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Some reflections on the economics of prosecutors: Mandatory v selective prosecution

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  • Nuno Garoupa

    ()
    (University of Illinois and IMDEA Social Sciences)

Abstract

Mandatory prosecution is inefficient according to legal economists. We argue that when prosecutors are fairly insulated from their performance or are highly risk averse mandatory prosecution is better than selective prosecution. This result has important implications for comparative law since mandatory prosecution generally prevails in civil law jurisdictions whereas selective prosecution is typical of common law jurisdictions.

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Bibliographic Info

Paper provided by Instituto Madrileño de Estudios Avanzados (IMDEA) Ciencias Sociales in its series Working Papers with number 2008-04.

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Date of creation: 07 Feb 2008
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Publication status: Published in International Review of Law and Economics
Handle: RePEc:imd:wpaper:wp2008-04

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Keywords: prosecutors; mandatory prosecution; selective prosecution; civil law; common law;

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  1. Reinganum, Jennifer F., 1986. "Plea Bargaining and Prosecutorial Discretion," Working Papers 616, California Institute of Technology, Division of the Humanities and Social Sciences.
  2. Landes, William M, 1971. "An Economic Analysis of the Courts," Journal of Law and Economics, University of Chicago Press, vol. 14(1), pages 61-107, April.
  3. Anne van Aaken & Eli Salzberger & Stefan Voigt, 2003. "The Prosecution of Public Figures and the Separation of Powers: Confusion within the Executive Branch. A Conceptual Framework," ICER Working Papers 32-2003, ICER - International Centre for Economic Research.
  4. Froeb, Luke M. & Kobayashi, Bruce H., 2001. "Evidence production in adversarial vs. inquisitorial regimes," Economics Letters, Elsevier, vol. 70(2), pages 267-272, February.
  5. Shepherd, Joanna M, 2002. "Police, Prosecutors, Criminals, and Determinate Sentencing: The Truth about Truth-in-Sentencing Laws," Journal of Law and Economics, University of Chicago Press, vol. 45(2), pages 509-34, October.
  6. Boylan, Richard T & Long, Cheryl X, 2005. "Salaries, Plea Rates, and the Career Objectives of Federal Prosecutors," Journal of Law and Economics, University of Chicago Press, vol. 48(2), pages 627-51, October.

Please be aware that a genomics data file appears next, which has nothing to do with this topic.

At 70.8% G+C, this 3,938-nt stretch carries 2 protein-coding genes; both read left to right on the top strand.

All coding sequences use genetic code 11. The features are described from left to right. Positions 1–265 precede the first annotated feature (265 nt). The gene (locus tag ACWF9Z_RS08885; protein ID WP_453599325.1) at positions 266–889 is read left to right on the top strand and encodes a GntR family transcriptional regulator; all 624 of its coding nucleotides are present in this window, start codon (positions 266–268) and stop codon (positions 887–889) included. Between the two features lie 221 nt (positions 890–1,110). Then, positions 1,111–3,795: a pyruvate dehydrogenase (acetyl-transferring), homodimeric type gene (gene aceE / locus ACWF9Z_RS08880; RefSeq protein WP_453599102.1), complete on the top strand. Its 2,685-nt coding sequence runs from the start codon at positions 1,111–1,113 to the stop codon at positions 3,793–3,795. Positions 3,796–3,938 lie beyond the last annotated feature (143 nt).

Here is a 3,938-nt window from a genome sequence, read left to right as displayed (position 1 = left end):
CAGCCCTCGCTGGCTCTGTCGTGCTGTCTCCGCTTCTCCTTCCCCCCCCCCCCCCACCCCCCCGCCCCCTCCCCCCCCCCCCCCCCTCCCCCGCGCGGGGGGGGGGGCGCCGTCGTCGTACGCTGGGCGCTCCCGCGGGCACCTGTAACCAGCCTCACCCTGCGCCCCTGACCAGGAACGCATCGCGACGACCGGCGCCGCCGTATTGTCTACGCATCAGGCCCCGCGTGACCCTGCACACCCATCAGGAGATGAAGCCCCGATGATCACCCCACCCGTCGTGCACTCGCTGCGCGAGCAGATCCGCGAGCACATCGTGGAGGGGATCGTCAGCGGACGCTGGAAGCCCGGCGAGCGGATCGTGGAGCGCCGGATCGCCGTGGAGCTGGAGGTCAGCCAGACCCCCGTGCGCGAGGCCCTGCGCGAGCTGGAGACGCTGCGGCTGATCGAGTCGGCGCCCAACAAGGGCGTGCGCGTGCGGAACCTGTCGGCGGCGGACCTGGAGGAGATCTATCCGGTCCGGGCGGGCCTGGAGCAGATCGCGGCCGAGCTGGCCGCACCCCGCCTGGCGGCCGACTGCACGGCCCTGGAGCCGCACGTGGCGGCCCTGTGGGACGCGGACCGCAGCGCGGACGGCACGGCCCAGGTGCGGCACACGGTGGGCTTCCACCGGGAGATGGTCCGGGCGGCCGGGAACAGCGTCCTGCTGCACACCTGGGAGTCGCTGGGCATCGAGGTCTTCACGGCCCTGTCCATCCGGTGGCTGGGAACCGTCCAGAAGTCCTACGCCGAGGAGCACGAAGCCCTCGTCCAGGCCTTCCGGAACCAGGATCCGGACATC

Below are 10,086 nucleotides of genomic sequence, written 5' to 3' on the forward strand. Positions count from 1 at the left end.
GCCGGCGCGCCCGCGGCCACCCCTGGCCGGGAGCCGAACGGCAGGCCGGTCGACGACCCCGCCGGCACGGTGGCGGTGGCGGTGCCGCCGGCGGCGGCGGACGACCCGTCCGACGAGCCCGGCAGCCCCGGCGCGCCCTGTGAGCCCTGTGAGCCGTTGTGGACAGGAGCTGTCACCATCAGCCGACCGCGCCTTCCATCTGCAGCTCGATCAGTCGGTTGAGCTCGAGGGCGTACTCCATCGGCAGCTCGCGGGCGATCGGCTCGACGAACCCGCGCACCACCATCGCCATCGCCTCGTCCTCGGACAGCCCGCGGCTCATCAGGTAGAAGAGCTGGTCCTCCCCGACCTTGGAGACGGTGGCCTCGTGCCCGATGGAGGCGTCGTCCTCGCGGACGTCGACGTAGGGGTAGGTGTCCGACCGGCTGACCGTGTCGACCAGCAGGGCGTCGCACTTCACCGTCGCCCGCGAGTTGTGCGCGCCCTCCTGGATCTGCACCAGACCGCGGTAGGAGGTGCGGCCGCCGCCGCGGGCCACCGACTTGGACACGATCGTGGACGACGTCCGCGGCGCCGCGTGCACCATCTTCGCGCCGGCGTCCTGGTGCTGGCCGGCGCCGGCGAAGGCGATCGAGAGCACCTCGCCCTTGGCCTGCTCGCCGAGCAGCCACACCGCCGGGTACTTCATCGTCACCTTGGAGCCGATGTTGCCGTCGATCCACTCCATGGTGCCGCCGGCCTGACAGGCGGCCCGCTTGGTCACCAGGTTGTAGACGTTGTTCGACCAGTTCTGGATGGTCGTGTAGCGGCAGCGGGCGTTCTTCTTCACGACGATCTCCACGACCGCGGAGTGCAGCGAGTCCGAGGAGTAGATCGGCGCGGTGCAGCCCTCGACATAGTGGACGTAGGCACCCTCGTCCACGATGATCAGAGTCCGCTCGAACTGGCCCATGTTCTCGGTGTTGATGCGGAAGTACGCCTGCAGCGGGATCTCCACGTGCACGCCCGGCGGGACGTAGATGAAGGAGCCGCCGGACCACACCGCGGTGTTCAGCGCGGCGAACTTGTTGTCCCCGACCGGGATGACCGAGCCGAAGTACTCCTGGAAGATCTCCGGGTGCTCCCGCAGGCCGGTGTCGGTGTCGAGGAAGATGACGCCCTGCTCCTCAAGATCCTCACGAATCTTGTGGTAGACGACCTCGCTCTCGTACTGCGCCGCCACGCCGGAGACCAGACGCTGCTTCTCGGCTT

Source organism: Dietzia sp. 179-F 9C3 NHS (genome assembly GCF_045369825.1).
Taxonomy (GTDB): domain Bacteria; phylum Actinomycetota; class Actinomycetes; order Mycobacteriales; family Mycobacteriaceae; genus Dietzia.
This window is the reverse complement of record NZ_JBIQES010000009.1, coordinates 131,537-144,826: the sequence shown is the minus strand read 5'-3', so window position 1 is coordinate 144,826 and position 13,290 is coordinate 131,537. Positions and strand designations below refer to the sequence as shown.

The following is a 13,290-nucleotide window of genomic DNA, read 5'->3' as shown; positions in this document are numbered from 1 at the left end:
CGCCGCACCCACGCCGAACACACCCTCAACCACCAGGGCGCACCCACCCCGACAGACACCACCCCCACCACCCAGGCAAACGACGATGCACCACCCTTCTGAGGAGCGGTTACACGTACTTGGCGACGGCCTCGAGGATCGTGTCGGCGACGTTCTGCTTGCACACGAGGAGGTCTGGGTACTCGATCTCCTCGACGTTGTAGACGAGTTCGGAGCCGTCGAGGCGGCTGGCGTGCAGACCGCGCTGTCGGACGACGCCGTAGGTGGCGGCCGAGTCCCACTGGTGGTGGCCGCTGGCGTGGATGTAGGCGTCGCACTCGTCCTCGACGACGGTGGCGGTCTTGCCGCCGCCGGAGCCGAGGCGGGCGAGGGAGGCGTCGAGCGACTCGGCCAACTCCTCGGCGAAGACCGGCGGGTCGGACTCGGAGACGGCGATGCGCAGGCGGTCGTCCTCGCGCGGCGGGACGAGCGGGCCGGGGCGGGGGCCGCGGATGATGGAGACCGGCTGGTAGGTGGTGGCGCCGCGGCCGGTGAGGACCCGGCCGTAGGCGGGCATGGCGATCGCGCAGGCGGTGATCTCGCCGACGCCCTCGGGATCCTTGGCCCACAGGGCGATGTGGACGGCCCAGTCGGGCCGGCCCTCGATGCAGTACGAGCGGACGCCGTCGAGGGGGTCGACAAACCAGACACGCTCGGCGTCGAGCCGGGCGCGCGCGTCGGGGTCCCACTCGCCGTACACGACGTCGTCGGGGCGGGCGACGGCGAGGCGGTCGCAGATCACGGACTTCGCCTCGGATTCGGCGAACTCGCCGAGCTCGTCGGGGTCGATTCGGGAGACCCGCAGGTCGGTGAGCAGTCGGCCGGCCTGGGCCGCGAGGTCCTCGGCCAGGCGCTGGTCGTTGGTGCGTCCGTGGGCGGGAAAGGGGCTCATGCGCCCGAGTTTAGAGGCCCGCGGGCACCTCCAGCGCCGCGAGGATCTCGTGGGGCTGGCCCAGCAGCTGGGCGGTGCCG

7. Malcolm B. Coate & Andrew N. Kleit, 1998. "Does it matter that the prosecutor is also the judge? The administrative complaint process at the Federal Trade Commission," Managerial and Decision Economics, John Wiley & Sons, Ltd., vol. 19(1), pages 1-11.
  8. Hyun Song Shin, 1998. "Adversarial and Inquisitorial Procedures in Arbitration," RAND Journal of Economics, The RAND Corporation, vol. 29(2), pages 378-405, Summer.
  9. Anne van Aaken & Lars P. Feld & Stefan Voigt, 2008. "Power over Prosecutors Corrupts Politicians: Cross Country Evidence Using a New Indicator," MAGKS Papers on Economics 200801, Philipps-Universität Marburg, Faculty of Business Administration and Economics, Department of Economics (Volkswirtschaftliche Abteilung).
  10. Manu Raghav, 2006. "Why do budgets received by state prosecutors vary across districts in the United States?," Caepr Working Papers 2006-018, Center for Applied Economics and Policy Research, Economics Department, Indiana University Bloomington.
  11. Richard T. Boylan, 2005. "What Do Prosecutors Maximize? Evidence from the Careers of U.S. Attorneys," American Law and Economics Review, Oxford University Press, vol. 7(2), pages 379-402.
  12. Nuno Garoupa & Frank H Stephen, 2008. "Why plea-bargaining fails to achieve results in so many criminal justice systems: A new framework for assessment," Working Papers 2008-02, Instituto Madrileño de Estudios Avanzados (IMDEA) Ciencias Sociales.
  13. Bjerk, David, 2005. "Making the Crime Fit the Penalty: The Role of Prosecutorial Discretion under Mandatory Minimum Sentencing," Journal of Law and Economics, University of Chicago Press, vol. 48(2), pages 591-625, October.
  14. Boari, Nicola & Fiorentini, Gianluca, 2001. "An economic analysis of plea bargaining: the incentives of the parties in a mixed penal system," International Review of Law and Economics, Elsevier, vol. 21(2), pages 213-231, June.
  15. Parisi, Francesco, 2002. "Rent-seeking through litigation: adversarial and inquisitorial systems compared," International Review of Law and Economics, Elsevier, vol. 22(2), pages 193-216, August.
  16. Palumbo, Giuliana, 2006. "Optimal duplication of effort in advocacy systems," Journal of Economic Behavior & Organization, Elsevier, vol. 60(1), pages 112-128, May.
  17. Boylan, Richard T, 2004. "Salaries, Turnover, and Performance in the Federal Criminal Justice System," Journal of Law and Economics, University of Chicago Press, vol. 47(1), pages 75-92, April.
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Citations

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Cited by:
  1. Siddhartha Bandyopadhyay & Bryan C McCannon, 2010. "Prosecutorial Retention: Signaling by Trial," Discussion Papers 10-11, Department of Economics, University of Birmingham.
  2. Matteo Rizzolli & Margherita Saraceno, 2013. "Better that ten guilty persons escape: punishment costs explain the standard of evidence," Public Choice, Springer, vol. 155(3), pages 395-411, June.
  3. Echazu, Luciana & Garoupa, Nuno, 2012. "Why not adopt a loser-pays-all rule in criminal litigation?," International Review of Law and Economics, Elsevier, vol. 32(2), pages 233-241.

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